My son, do not forget my teaching,

February 2012 but let your heart keep my commandments, for length of days and years of life and peace they will add to you. Let not steadfast love and faithfulness forsake you; bind them around your neck; write them on the tablet of your heart. So you will find favor and good success in the sight of God and man. Trust in the LORD with all your heart, and do not lean on your own understanding. In all your ways acknowledge him, and he will make straight your paths. Be not wise in your own eyes; fear the LORD, and turn away from evil. It will be healing to your flesh and refreshment to your bones (Prov. 3:1-8).

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of Christ. When we read Proverbs, we read it not as from Solomon, but from Christ himself in the context of NT revelation and fulfillment. And when we read Matthew 7:24, “Everyone then who hears these words of mine and does them will be like a wise man who built his house on the rock,” we don’t hear them as isolated statements of wisdom from the Sermon on the Mount, but as the encapsulation and full expression of all that has come before. Obedience to the commands of Christ leads us on a path of spiritual blessing and stability, one that causes us to “find favor and good success in the sight of God and man.” The fruit of our walk with him points to his knowledge and wisdom. It is for that reason that Jesus told his disciples, “In the same way, let your light shine before others, so that they may see your good works and give glory to your Father who is in heaven” (Matt. 5:16). In the same vein, Paul urged the believers in Thessalonica to pay attention to their walk, “so that your daily life may win the respect of outsiders” (1 Thess. 4:12).

As New Covenant believers we now read these words through the person and finished work of Christ. These words were ultimately from him and point back to him. In Proverbs 3:14, Solomon refers to wisdom as the personified word: “For the gain from her is better than gain from silver and her profit better than gold. She is more precious than jewels, and nothing you desire can compare with her.” The personified word has now become the Word incarnate, and the wisdom of the prophets finds its full expression in the person, work, and words

“This is no ivory tower debate among academics far removed from the life of the church and individual Christians. Its crucial point addresses the identity and content of the final authority over the Christian’s conscience in matters of morality. 1. Is Moses the greatest lawgiver that ever lived? Is Christ indeed merely the true and final interpreter of Moses? Or, is Christ a new lawgiver with the inherent right to give higher laws? Does he replace Moses as lawgiver in exactly the same way that he replaces Aaron as high priest? 2. Are the Ten Commandments, as written on the stone Tables of the Covenant at Sinai, the highest moral standard ever given? Or, does our Lord give us even higher standards in the Sermon on the Mount and the rest of the New Testament Scriptures? These vital questions speak to the heart of the issue. They ask whether (1) the law of Moses, which was holy, just, and good, is the highest unchanging expression of law that God ever gave, or (2) if the laws of the kingdom established by Christ, based on grace and equally holy, just, and good, are much higher laws? The two different views have nothing to do with whether the Christian is under clear, concrete, objective moral absolutes as a rule for his or her life. The claim that we who believe that Jesus is the new lawgiver pit law against love is not at all close to the truth. Christians are under the laws of the New Covenant, and those laws are specific, definite, and objective. God, in the Old Covenant, gave Moses concrete, non-negotiable laws for the people of Israel, and Christ, in the New Covenant, has done the same for the church. He has given us laws that are just as non-negotiable, definite, and objective as those given to Moses.” John G. Reisinger, But I Say Unto You (Frederick, MD: New Covenant Media, 2006) 3, 4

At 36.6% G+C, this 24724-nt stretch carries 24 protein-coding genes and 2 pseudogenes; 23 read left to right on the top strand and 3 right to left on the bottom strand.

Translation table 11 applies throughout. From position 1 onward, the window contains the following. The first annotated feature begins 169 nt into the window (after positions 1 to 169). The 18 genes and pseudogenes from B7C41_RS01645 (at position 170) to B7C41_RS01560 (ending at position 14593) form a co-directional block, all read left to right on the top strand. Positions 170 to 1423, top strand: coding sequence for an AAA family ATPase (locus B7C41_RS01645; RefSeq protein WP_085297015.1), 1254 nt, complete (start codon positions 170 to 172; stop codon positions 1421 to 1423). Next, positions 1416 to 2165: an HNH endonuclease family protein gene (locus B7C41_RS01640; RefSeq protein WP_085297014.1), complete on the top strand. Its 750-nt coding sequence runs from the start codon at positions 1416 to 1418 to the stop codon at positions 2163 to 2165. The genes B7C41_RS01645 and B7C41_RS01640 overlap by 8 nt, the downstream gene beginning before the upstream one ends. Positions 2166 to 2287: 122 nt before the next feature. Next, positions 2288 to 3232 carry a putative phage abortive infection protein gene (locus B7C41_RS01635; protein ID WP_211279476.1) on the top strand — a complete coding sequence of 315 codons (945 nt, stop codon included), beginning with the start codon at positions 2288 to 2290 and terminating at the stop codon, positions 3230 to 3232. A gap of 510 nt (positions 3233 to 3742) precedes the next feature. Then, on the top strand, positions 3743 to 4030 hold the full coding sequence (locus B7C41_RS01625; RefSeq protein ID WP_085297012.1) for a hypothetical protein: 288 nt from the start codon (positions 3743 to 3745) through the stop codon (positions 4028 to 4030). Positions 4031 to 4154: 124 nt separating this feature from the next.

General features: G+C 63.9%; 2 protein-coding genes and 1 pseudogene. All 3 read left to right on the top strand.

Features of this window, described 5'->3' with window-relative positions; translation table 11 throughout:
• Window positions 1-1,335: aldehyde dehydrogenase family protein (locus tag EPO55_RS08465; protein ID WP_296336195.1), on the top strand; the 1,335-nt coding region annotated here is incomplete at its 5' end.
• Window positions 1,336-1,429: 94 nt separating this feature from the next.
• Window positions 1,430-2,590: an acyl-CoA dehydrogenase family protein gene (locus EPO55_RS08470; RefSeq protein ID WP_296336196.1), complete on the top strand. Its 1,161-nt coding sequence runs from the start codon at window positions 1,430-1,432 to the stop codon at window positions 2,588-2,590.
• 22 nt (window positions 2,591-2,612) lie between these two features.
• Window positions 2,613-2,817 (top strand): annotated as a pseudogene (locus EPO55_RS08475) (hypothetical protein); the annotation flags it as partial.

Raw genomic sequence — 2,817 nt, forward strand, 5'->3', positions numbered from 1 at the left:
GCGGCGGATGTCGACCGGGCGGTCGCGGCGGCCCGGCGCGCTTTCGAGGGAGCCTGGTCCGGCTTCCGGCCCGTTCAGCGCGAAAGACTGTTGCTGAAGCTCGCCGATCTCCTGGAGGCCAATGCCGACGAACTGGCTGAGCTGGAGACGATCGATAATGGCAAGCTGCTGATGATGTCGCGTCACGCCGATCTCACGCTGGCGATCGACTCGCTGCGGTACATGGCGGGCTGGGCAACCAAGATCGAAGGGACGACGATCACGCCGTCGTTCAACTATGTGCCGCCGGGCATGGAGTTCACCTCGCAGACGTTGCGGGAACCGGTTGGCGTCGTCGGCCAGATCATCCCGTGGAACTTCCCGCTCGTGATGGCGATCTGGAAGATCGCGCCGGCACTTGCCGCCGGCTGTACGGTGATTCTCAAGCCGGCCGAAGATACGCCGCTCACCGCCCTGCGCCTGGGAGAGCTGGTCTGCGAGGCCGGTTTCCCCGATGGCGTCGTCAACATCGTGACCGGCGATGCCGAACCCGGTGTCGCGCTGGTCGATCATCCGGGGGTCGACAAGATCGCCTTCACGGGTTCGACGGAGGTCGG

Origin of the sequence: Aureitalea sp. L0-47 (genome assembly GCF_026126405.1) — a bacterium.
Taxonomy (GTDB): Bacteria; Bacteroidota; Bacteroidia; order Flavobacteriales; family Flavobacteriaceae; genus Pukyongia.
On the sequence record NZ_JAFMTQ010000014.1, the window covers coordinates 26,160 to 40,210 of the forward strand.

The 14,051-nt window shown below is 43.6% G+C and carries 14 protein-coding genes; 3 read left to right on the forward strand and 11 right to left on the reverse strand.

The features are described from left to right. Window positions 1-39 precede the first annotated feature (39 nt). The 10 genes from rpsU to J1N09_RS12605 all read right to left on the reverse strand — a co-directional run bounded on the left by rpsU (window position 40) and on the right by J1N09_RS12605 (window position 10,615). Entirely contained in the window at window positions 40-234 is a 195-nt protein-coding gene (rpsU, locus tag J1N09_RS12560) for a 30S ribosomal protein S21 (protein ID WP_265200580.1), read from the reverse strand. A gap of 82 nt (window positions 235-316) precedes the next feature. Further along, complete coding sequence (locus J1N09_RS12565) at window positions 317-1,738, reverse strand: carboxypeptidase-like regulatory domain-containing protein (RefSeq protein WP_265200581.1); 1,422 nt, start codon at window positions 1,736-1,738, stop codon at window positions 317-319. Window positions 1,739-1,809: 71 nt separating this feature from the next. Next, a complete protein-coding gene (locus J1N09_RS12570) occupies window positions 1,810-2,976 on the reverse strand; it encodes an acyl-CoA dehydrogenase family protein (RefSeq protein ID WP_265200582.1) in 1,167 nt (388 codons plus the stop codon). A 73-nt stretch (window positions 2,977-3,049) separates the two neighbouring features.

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As the Scriptures begin, we find Adam—in the temple environment of the garden—walking with God in the context of commandment. David too walked with God in the context of commandment, and God said he “was a man after his own heart.” Those commandments were embodied in a culture of law, but they were integral to his sanctification. And of course, it was the loving obedience of our Lord—the 2nd Adam—to the commandments of his Father that provides us with the greatest example of how we are to walk. At the culmination of God’s written revelation, the last words we hear reinforce the relationship between obedience and God’s presence. Prior to the unfolding of the final vision of the New Jerusalem, the angel—as if to stress to John that the full expression of the “not-yet” is not here yet—says emphatically, “Write these things down” (Rev. 21:5). And with the final words of the angel, history ends the way it began: with an emphasis on the authoritative Word of God, and the distinction between “being holy” and “doing righteousness”: